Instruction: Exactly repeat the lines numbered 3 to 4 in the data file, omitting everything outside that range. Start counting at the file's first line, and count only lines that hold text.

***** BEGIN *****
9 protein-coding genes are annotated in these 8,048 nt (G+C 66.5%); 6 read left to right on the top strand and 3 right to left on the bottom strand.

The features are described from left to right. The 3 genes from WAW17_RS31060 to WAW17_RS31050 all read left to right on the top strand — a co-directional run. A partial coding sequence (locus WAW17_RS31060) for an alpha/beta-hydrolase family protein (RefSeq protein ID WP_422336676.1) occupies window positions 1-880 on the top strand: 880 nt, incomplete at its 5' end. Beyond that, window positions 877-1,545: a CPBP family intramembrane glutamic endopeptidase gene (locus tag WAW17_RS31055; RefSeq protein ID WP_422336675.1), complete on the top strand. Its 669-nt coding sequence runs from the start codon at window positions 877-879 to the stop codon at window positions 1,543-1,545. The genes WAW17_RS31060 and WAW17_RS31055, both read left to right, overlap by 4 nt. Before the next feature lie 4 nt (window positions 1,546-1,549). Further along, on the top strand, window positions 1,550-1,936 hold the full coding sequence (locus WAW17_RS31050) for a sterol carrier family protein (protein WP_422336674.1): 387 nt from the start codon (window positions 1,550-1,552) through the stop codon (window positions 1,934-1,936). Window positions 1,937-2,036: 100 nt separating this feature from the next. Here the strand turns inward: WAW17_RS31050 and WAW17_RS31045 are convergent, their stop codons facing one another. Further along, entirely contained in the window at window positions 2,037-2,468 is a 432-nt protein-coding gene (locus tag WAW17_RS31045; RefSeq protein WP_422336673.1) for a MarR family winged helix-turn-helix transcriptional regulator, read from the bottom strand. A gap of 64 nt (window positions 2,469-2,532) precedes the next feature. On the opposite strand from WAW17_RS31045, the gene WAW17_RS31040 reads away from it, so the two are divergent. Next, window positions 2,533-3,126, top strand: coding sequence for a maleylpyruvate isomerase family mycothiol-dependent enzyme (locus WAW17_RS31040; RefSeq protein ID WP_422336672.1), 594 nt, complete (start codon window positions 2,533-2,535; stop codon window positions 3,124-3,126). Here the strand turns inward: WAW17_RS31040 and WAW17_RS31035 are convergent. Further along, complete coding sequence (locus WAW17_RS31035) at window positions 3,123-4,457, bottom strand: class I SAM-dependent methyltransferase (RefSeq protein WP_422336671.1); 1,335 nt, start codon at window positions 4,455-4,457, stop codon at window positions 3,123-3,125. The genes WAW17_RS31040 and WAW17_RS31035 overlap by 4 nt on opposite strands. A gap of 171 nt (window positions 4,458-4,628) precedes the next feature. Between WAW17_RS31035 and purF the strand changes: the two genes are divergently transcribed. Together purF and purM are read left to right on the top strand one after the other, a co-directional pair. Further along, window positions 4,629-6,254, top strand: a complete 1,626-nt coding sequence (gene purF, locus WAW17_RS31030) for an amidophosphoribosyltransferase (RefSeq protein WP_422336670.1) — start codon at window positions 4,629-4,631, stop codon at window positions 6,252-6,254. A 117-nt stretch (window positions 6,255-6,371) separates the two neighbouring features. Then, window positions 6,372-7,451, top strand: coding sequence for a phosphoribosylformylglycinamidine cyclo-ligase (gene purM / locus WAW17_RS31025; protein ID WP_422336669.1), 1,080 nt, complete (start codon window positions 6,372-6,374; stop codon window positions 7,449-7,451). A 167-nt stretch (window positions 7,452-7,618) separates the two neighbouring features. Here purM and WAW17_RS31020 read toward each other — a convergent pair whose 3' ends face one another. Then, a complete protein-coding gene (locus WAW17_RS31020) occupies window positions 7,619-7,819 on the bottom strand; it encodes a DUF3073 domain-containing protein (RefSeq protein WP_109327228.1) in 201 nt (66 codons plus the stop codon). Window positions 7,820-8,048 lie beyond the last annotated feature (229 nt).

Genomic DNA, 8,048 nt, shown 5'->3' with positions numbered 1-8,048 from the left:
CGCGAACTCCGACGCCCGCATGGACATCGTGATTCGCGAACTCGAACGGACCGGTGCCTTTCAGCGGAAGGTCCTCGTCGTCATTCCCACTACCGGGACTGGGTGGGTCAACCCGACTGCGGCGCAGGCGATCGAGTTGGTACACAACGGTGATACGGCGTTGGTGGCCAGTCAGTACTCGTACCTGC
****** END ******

Genomic DNA, 8,048 nt, shown 5'->3' with positions numbered 1-8,048 from the left:
CGCGAACTCCGACGCCCGCATGGACATCGTGATTCGCGAACTCGAACGGACCGGTGCCTTTCAGCGGAAGGTCCTCGTCGTCATTCCCACTACCGGGACTGGGTGGGTCAACCCGACTGCGGCGCAGGCGATCGAGTTGGTACACAACGGTGATACGGCGTTGGTGGCCAGTCAGTACTCGTACCTGC